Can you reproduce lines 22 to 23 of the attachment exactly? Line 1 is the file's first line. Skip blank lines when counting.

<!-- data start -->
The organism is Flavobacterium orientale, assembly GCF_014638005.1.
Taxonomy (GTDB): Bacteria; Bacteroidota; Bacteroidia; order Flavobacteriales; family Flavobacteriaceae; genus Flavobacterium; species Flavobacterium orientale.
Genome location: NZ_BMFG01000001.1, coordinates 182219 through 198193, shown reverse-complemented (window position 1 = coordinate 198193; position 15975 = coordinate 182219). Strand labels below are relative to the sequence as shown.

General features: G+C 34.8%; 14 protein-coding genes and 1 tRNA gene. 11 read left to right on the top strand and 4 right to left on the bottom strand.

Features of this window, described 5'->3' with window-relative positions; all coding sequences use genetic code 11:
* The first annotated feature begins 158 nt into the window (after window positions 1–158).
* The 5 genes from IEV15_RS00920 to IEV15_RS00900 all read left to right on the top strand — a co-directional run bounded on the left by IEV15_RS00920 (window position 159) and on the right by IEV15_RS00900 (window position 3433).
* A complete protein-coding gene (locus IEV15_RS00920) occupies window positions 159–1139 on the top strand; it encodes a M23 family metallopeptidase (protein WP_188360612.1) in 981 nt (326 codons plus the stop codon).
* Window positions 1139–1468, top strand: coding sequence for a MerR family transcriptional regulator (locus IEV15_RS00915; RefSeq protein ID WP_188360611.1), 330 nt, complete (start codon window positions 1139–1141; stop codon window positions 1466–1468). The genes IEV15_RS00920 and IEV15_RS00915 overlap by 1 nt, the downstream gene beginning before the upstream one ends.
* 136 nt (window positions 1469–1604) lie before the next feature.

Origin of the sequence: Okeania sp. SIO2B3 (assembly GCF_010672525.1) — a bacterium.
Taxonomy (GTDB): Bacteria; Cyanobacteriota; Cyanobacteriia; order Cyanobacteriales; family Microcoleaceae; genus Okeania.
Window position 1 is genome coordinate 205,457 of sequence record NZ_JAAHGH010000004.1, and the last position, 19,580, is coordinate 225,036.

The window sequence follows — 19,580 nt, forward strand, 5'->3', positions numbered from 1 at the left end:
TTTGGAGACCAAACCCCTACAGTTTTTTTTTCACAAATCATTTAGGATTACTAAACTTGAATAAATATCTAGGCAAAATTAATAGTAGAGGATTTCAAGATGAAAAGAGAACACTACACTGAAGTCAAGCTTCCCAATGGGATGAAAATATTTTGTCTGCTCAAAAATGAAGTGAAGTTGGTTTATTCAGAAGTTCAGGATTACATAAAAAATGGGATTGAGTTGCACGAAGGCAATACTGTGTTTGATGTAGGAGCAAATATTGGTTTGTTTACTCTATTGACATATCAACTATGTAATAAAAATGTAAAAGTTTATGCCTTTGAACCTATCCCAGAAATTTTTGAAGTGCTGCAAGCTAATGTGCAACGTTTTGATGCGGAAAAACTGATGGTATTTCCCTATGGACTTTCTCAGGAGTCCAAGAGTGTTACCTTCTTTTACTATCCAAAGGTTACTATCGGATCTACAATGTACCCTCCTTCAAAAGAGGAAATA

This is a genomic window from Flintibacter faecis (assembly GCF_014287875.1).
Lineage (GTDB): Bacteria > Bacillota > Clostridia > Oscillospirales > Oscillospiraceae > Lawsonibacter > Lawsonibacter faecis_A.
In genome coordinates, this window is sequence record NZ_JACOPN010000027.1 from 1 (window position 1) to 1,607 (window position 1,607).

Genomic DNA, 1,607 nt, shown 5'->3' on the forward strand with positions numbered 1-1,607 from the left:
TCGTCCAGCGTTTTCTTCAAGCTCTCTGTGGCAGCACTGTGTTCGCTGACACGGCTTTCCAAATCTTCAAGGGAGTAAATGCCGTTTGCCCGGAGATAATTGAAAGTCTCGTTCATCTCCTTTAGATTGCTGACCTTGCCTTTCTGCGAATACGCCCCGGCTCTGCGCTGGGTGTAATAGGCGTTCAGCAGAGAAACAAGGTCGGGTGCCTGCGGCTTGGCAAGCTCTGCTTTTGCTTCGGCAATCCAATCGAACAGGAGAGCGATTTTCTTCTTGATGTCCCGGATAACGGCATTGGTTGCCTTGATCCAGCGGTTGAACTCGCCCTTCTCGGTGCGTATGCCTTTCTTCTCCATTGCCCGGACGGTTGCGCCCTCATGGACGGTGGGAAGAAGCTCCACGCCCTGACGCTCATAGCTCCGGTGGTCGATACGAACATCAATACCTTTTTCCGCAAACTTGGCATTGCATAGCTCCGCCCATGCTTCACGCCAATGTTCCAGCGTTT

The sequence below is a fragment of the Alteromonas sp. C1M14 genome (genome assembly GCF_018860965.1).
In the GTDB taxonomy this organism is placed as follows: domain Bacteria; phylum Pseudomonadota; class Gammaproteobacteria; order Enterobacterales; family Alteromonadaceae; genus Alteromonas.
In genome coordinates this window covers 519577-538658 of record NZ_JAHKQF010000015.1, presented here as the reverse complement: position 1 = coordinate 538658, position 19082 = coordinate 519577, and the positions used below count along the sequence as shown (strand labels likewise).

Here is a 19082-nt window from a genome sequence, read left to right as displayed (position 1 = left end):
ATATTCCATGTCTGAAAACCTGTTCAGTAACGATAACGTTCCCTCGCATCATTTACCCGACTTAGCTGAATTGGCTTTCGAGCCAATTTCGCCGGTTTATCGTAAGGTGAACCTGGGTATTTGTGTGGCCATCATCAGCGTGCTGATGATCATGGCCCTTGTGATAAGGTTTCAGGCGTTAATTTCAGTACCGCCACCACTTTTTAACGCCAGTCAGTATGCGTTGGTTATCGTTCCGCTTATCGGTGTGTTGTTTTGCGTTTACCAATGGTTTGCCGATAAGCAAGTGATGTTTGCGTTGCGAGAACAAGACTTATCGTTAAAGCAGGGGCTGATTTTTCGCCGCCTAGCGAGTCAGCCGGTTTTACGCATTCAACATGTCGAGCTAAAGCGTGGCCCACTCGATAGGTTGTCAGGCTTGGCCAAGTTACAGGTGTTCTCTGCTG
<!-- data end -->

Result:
In the GTDB taxonomy this organism is placed as follows: domain Bacteria; phylum Pseudomonadota; class Gammaproteobacteria; order Enterobacterales; family Alteromonadaceae; genus Alteromonas.
In genome coordinates this window covers 519577-538658 of record NZ_JAHKQF010000015.1, presented here as the reverse complement: position 1 = coordinate 538658, position 19082 = coordinate 519577, and the positions used below count along the sequence as shown (strand labels likewise).